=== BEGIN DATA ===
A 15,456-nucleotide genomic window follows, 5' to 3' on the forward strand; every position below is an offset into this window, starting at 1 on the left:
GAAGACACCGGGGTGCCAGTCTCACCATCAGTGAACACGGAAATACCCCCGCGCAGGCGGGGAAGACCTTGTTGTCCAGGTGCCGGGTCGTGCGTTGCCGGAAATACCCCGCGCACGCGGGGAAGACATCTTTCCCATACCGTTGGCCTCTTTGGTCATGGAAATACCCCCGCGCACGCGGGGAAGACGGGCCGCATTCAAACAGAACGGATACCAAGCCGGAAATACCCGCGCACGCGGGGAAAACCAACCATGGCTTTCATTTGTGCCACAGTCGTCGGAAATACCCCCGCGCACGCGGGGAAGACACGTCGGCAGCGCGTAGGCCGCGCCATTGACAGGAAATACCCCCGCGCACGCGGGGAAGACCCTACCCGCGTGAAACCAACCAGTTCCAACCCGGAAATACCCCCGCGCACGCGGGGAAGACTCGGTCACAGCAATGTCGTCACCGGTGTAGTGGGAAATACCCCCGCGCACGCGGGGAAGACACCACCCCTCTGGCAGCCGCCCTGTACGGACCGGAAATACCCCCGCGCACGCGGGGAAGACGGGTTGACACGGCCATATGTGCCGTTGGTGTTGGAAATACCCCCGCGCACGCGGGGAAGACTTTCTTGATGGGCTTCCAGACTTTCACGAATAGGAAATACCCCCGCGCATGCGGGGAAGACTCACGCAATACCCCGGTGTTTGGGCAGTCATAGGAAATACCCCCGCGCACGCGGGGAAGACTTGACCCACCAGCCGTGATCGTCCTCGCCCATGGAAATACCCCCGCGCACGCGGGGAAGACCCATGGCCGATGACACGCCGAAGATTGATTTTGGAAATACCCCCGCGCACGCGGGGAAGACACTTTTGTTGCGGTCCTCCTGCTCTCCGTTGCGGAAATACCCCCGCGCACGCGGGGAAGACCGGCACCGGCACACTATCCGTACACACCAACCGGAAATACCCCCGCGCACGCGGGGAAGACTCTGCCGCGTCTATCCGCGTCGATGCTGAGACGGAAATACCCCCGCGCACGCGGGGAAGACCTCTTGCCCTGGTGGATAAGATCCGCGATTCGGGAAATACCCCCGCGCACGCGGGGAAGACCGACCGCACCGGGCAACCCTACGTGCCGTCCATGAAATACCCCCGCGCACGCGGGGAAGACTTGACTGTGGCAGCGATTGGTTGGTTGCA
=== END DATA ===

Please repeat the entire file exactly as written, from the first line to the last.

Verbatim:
A 15,456-nucleotide genomic window follows, 5' to 3' on the forward strand; every position below is an offset into this window, starting at 1 on the left:
GAAGACACCGGGGTGCCAGTCTCACCATCAGTGAACACGGAAATACCCCCGCGCAGGCGGGGAAGACCTTGTTGTCCAGGTGCCGGGTCGTGCGTTGCCGGAAATACCCCGCGCACGCGGGGAAGACATCTTTCCCATACCGTTGGCCTCTTTGGTCATGGAAATACCCCCGCGCACGCGGGGAAGACGGGCCGCATTCAAACAGAACGGATACCAAGCCGGAAATACCCGCGCACGCGGGGAAAACCAACCATGGCTTTCATTTGTGCCACAGTCGTCGGAAATACCCCCGCGCACGCGGGGAAGACACGTCGGCAGCGCGTAGGCCGCGCCATTGACAGGAAATACCCCCGCGCACGCGGGGAAGACCCTACCCGCGTGAAACCAACCAGTTCCAACCCGGAAATACCCCCGCGCACGCGGGGAAGACTCGGTCACAGCAATGTCGTCACCGGTGTAGTGGGAAATACCCCCGCGCACGCGGGGAAGACACCACCCCTCTGGCAGCCGCCCTGTACGGACCGGAAATACCCCCGCGCACGCGGGGAAGACGGGTTGACACGGCCATATGTGCCGTTGGTGTTGGAAATACCCCCGCGCACGCGGGGAAGACTTTCTTGATGGGCTTCCAGACTTTCACGAATAGGAAATACCCCCGCGCATGCGGGGAAGACTCACGCAATACCCCGGTGTTTGGGCAGTCATAGGAAATACCCCCGCGCACGCGGGGAAGACTTGACCCACCAGCCGTGATCGTCCTCGCCCATGGAAATACCCCCGCGCACGCGGGGAAGACCCATGGCCGATGACACGCCGAAGATTGATTTTGGAAATACCCCCGCGCACGCGGGGAAGACACTTTTGTTGCGGTCCTCCTGCTCTCCGTTGCGGAAATACCCCCGCGCACGCGGGGAAGACCGGCACCGGCACACTATCCGTACACACCAACCGGAAATACCCCCGCGCACGCGGGGAAGACTCTGCCGCGTCTATCCGCGTCGATGCTGAGACGGAAATACCCCCGCGCACGCGGGGAAGACCTCTTGCCCTGGTGGATAAGATCCGCGATTCGGGAAATACCCCCGCGCACGCGGGGAAGACCGACCGCACCGGGCAACCCTACGTGCCGTCCATGAAATACCCCCGCGCACGCGGGGAAGACTTGACTGTGGCAGCGATTGGTTGGTTGCA